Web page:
Maggie Sanders might be blind, but she won’t invite anyone to her pity party. Ever since losing her sight six months ago, Maggie’s rebellious streak has taken on a life of its own, culminating with an elaborate school prank. Maggie called it genius. The judge called it illegal.
Now Maggie has a probation officer. But she isn’t interested in rehabilitation, not when she’s still mourning the loss of her professional-soccer dreams, and furious at her so-called friends, who lost interest in her as soon as she could no longer lead the team to victory.
Then Maggie’s whole world is turned upside down. Somehow, incredibly, she can see again. But only one person: Ben, a precocious ten-year-old unlike anyone she’s ever met.Ben’s life isn’t easy, but he doesn’t see limits, only possibilities. After awhile, Maggie starts to realize that losing her sight doesn’t have to mean losing everything she dreamed of. Even if what she’s currently dreaming of is Mason Milton, the infuriatingly attractive lead singer of Maggie’s new favorite band, who just happens to be Ben’s brother.
But when she learns the real reason she can see Ben, Maggie must find the courage to face a once-unimaginable future… before she loses everything she has grown to love.
Author: Marci Lyn Curtis
Part of a Series: No. Standalone.
Release Date: September 8, 2015
Publisher: Disney Hyperion
No. of Pages: 328 pages
Genre: Young Adult, Contemporary, Romance, Fiction, Realistic Fiction, Disability, Humor, High school, Contemporary Romance
One of the many reasons why I read this book was because of the positive reviews by my good friends Hazel, Jayvee, and Yvonne. These young women had lots of enthusiastic comments about this book, and being a huge sucker for romance contemporaries, I certainly didn’t want to miss out on this fabulous debut novel by Marci Lyn Curtis.
After having read such beautiful words from my friends, I readily dove right in to read this book. The plot was actually adequate to reel me in. I mean, never have I encountered a Young Adult novel with a character who was blind. Depression, suicide, extreme illness… These are some terms that I can associate with disability in relation to YA literature, but I have never heard of a story that focuses on the life of a blind post-accident. So, that was a plus.
It was then paired with a basic yet fantastic writing style. The story was made much more interesting to read because Marci Lyn Curtis did a spectacular job in telling the story of Maggie Sanders, while mixing in something lyrical and a little poetic. It came out effortless, and because of this, the story went by so fast, making it a fast-paced read. I love it.
I wouldn’t have loved this book as much if it wasn’t for the great blend of characters that Marci Lyn Curtis introduced me to. Ben was another disabled child with a great spirit. Mason was a troubled kid with a great background story. Maggie’s parents were very modern, and relatable. Marci Lyn did a fantastic job creating characters who a lot of readers, if not all, can easily root for and relate to. See, one of the main reasons why I read, because I want to feel like I can relate to someone. And since the characters in this book actually feels genuinely relatable, I have to say that I am more than delighted with my reading of this book.
Now, I expected for the main character to be as irritating as heck. What? She was blind, and the story was supposed to show the readers how she struggled and attempted to come to terms with her disability. But no. Maggie Sanders was one young woman who certainly knew how to make lemonade. Even if she faced quite a tragic mishap, she was able to pull off being blind AND being a badass. She might not have accepted it as early as she should have, but she did, and credit is certainly due. Whenever she had something witty to say, I was always like…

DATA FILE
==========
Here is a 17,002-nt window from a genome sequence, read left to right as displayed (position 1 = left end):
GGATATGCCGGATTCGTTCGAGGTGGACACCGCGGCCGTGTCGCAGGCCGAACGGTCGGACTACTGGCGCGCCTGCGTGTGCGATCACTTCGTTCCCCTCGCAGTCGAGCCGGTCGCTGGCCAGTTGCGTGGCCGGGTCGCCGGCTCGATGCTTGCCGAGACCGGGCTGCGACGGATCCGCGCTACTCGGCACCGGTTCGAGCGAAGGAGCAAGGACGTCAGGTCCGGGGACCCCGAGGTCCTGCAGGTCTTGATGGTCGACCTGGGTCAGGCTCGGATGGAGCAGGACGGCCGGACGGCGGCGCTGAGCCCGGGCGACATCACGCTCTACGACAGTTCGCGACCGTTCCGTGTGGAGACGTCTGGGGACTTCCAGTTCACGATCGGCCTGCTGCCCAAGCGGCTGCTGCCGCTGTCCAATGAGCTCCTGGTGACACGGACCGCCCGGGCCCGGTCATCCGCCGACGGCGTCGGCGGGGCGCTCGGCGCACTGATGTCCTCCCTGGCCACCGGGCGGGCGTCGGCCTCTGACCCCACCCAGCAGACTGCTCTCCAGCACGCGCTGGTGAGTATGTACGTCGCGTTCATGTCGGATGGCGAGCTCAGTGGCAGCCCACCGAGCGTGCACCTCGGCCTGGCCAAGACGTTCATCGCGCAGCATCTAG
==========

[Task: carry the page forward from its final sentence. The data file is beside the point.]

And lastly, with regards to how the book ended, well, let’s just say that I got what I wanted. I’m that kind of reader who wants an ending to be utterly satisfying. I don’t want to have to read a book, only to be disappointed in the end. And, thank the heavens, Maggie got an ending that she deserved! Also, the questions that a reader might ponder on whilst reading this will all be answered towards the book’s conclusion, and I couldn’t have asked for a better way to end the story.
“The One Thing is a great debut novel by Marci Lyn Curtis. It will make you feel emotions in a great pace, and will leave you gasping for breath as the story progresses. And eventually, her characters will make you crave for more.”
Characters – 4.50
Plot – 4.00
Writing Style – 4.50
Pacing – 3.50
Ending – 4.00
TOTAL – 4.10 / 4 Stars
“That’s the one thing about being blind: you see people as they really are.” – Maggie
“The best way to tackle the things that terrify you is not to overthink them–to just do them quickly.” – Maggie
“You can’t stave off life. Sometimes, life just happens, no matter how careful you are.” – Maggie to her Dad
“There’s something about a light, hesitant touch. It makes you ache for more.” – Maggie
“You were wrong, you know. Swimming isn’t your Thing. It never was. Not really. Your Thing isn’t just one Thing, but a lot of Things–being part of a bigger whole, letting others have the glory, proving you’re capable and strong and intelligent. Your Thing is treading carefully through life, refusing to hurt anyone or anything.” – Maggie to Ben
About The Author:
Marci Lyn Curtis grew up in Northern California, where she went to college and met an amazing guy in a military uniform. Two college-aged kids and one dachshund later, she lives in Maryland, where she laughs too loudly and eats peanut butter off spoons. The One Thing is her first novel.